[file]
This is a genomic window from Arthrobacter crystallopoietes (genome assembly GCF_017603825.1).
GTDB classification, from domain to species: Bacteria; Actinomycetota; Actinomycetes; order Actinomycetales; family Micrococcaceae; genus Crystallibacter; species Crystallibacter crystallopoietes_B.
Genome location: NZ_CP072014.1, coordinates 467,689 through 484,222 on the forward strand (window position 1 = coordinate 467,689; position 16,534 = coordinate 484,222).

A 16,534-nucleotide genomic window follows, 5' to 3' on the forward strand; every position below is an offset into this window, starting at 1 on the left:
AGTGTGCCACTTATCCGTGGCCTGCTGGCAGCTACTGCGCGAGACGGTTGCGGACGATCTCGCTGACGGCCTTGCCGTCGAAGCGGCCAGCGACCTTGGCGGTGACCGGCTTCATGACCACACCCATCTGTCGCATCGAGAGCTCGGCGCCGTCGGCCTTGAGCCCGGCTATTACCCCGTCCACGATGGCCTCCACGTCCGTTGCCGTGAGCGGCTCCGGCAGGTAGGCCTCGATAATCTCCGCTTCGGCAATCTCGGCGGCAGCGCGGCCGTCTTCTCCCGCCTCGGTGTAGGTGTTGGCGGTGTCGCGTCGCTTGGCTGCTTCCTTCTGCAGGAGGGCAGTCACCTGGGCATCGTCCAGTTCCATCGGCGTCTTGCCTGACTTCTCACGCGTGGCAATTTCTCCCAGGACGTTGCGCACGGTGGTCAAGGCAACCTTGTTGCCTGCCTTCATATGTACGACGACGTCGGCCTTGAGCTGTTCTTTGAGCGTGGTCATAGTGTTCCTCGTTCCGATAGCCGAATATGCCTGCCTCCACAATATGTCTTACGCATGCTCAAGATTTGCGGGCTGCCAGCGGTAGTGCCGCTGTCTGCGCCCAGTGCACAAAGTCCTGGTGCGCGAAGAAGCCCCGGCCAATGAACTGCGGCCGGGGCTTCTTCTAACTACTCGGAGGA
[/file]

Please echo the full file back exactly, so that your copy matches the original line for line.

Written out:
This is a genomic window from Arthrobacter crystallopoietes (genome assembly GCF_017603825.1).
GTDB classification, from domain to species: Bacteria; Actinomycetota; Actinomycetes; order Actinomycetales; family Micrococcaceae; genus Crystallibacter; species Crystallibacter crystallopoietes_B.
Genome location: NZ_CP072014.1, coordinates 467,689 through 484,222 on the forward strand (window position 1 = coordinate 467,689; position 16,534 = coordinate 484,222).

A 16,534-nucleotide genomic window follows, 5' to 3' on the forward strand; every position below is an offset into this window, starting at 1 on the left:
AGTGTGCCACTTATCCGTGGCCTGCTGGCAGCTACTGCGCGAGACGGTTGCGGACGATCTCGCTGACGGCCTTGCCGTCGAAGCGGCCAGCGACCTTGGCGGTGACCGGCTTCATGACCACACCCATCTGTCGCATCGAGAGCTCGGCGCCGTCGGCCTTGAGCCCGGCTATTACCCCGTCCACGATGGCCTCCACGTCCGTTGCCGTGAGCGGCTCCGGCAGGTAGGCCTCGATAATCTCCGCTTCGGCAATCTCGGCGGCAGCGCGGCCGTCTTCTCCCGCCTCGGTGTAGGTGTTGGCGGTGTCGCGTCGCTTGGCTGCTTCCTTCTGCAGGAGGGCAGTCACCTGGGCATCGTCCAGTTCCATCGGCGTCTTGCCTGACTTCTCACGCGTGGCAATTTCTCCCAGGACGTTGCGCACGGTGGTCAAGGCAACCTTGTTGCCTGCCTTCATATGTACGACGACGTCGGCCTTGAGCTGTTCTTTGAGCGTGGTCATAGTGTTCCTCGTTCCGATAGCCGAATATGCCTGCCTCCACAATATGTCTTACGCATGCTCAAGATTTGCGGGCTGCCAGCGGTAGTGCCGCTGTCTGCGCCCAGTGCACAAAGTCCTGGTGCGCGAAGAAGCCCCGGCCAATGAACTGCGGCCGGGGCTTCTTCTAACTACTCGGAGGA